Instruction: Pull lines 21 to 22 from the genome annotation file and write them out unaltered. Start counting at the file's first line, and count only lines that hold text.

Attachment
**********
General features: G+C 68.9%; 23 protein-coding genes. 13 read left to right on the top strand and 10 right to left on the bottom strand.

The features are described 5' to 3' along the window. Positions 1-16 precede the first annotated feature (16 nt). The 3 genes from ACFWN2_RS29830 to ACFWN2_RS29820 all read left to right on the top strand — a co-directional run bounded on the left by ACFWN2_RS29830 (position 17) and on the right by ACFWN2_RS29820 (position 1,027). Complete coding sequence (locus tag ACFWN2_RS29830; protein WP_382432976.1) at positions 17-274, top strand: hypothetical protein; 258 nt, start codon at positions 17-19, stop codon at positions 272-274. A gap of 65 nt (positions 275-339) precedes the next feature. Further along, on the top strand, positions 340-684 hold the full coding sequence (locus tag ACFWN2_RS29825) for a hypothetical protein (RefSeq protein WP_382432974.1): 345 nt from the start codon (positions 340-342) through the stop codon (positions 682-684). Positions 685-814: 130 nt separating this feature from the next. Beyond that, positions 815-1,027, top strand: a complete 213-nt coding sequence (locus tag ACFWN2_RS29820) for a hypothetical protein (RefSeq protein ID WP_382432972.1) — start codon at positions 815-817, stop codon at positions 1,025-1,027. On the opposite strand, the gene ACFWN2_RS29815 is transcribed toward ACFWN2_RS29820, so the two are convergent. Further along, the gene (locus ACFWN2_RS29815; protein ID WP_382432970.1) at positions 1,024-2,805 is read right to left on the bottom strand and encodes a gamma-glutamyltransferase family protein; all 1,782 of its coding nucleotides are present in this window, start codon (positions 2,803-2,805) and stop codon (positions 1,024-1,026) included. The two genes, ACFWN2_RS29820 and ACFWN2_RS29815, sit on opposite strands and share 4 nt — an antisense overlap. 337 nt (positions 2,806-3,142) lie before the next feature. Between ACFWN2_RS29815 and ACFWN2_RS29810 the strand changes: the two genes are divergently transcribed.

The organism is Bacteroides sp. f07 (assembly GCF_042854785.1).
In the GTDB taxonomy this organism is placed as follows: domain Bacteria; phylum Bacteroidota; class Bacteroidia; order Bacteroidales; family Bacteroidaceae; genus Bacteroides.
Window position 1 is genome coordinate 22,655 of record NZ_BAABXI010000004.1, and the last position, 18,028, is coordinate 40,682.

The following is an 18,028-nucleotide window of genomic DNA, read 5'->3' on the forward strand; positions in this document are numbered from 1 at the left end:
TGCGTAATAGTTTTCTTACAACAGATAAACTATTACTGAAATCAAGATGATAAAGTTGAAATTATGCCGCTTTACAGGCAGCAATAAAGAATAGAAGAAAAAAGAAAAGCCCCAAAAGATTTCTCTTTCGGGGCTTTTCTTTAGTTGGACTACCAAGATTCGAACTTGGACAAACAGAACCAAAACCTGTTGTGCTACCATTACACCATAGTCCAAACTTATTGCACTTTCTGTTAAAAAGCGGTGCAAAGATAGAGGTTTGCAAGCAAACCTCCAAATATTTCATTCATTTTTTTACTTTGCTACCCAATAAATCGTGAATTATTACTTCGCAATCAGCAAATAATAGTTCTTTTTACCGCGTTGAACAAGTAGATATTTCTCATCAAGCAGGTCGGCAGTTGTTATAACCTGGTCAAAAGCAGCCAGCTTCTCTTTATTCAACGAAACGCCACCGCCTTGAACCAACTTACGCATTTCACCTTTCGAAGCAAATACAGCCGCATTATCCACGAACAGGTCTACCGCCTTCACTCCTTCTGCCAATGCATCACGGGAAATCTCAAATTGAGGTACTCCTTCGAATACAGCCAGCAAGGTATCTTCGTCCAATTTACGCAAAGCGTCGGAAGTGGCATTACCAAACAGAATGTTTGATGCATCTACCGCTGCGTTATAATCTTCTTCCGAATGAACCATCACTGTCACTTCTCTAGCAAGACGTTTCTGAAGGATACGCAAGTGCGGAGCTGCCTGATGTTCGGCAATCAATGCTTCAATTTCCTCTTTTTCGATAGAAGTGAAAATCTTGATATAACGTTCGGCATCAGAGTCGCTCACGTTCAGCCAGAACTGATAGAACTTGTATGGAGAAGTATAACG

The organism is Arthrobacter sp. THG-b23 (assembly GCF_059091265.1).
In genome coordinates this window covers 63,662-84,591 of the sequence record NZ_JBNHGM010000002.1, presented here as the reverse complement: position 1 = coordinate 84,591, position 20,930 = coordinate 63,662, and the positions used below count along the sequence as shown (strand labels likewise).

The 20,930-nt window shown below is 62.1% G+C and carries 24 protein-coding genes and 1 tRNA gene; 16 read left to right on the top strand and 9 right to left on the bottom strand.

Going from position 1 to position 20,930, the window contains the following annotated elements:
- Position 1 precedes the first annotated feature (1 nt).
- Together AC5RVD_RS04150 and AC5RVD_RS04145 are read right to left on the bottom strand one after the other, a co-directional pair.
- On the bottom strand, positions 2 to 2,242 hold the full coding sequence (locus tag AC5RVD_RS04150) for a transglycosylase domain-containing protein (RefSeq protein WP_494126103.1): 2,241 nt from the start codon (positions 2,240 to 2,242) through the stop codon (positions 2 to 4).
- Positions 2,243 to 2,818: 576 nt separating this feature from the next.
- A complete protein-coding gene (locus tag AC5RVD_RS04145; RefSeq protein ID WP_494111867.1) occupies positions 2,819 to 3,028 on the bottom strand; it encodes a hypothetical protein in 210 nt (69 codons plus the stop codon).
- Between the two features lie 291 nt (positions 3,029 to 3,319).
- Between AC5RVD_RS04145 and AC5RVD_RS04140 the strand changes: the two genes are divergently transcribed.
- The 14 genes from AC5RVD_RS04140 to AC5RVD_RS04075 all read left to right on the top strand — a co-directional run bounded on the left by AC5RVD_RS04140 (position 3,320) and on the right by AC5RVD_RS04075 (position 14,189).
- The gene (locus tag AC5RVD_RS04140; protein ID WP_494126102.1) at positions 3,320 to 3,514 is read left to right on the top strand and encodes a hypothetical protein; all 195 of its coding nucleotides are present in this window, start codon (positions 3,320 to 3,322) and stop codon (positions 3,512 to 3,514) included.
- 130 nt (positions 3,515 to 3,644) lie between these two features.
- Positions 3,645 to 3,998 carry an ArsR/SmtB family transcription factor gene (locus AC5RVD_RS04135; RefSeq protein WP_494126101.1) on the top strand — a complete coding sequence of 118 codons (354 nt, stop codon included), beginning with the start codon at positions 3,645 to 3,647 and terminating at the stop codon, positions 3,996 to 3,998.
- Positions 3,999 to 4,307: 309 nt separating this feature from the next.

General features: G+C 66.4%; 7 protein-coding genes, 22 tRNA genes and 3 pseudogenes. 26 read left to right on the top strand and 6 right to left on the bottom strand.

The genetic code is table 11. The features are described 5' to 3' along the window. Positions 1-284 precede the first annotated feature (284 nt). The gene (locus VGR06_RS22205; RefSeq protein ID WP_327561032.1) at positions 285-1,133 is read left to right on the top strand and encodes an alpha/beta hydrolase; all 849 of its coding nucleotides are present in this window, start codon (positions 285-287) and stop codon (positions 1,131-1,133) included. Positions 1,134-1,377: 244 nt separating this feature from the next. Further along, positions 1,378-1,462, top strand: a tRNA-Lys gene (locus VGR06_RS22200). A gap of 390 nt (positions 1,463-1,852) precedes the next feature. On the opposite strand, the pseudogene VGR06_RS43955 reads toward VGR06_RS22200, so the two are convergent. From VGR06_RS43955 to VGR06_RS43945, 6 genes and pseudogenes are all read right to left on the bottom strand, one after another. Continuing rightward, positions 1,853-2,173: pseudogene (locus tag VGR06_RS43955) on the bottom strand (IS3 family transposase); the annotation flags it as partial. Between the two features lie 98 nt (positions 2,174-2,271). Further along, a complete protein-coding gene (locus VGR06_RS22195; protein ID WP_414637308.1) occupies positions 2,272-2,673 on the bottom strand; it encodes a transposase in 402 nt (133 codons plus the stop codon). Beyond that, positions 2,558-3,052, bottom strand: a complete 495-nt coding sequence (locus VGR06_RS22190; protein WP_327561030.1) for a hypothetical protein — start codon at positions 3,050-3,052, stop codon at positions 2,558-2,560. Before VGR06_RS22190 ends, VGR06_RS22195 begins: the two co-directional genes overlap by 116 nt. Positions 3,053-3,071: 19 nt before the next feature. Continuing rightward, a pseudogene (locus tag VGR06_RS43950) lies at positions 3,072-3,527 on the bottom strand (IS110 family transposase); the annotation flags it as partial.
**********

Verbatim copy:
- 130 nt (positions 3,515 to 3,644) lie between these two features.
- Positions 3,645 to 3,998 carry an ArsR/SmtB family transcription factor gene (locus AC5RVD_RS04135; RefSeq protein WP_494126101.1) on the top strand — a complete coding sequence of 118 codons (354 nt, stop codon included), beginning with the start codon at positions 3,645 to 3,647 and terminating at the stop codon, positions 3,996 to 3,998.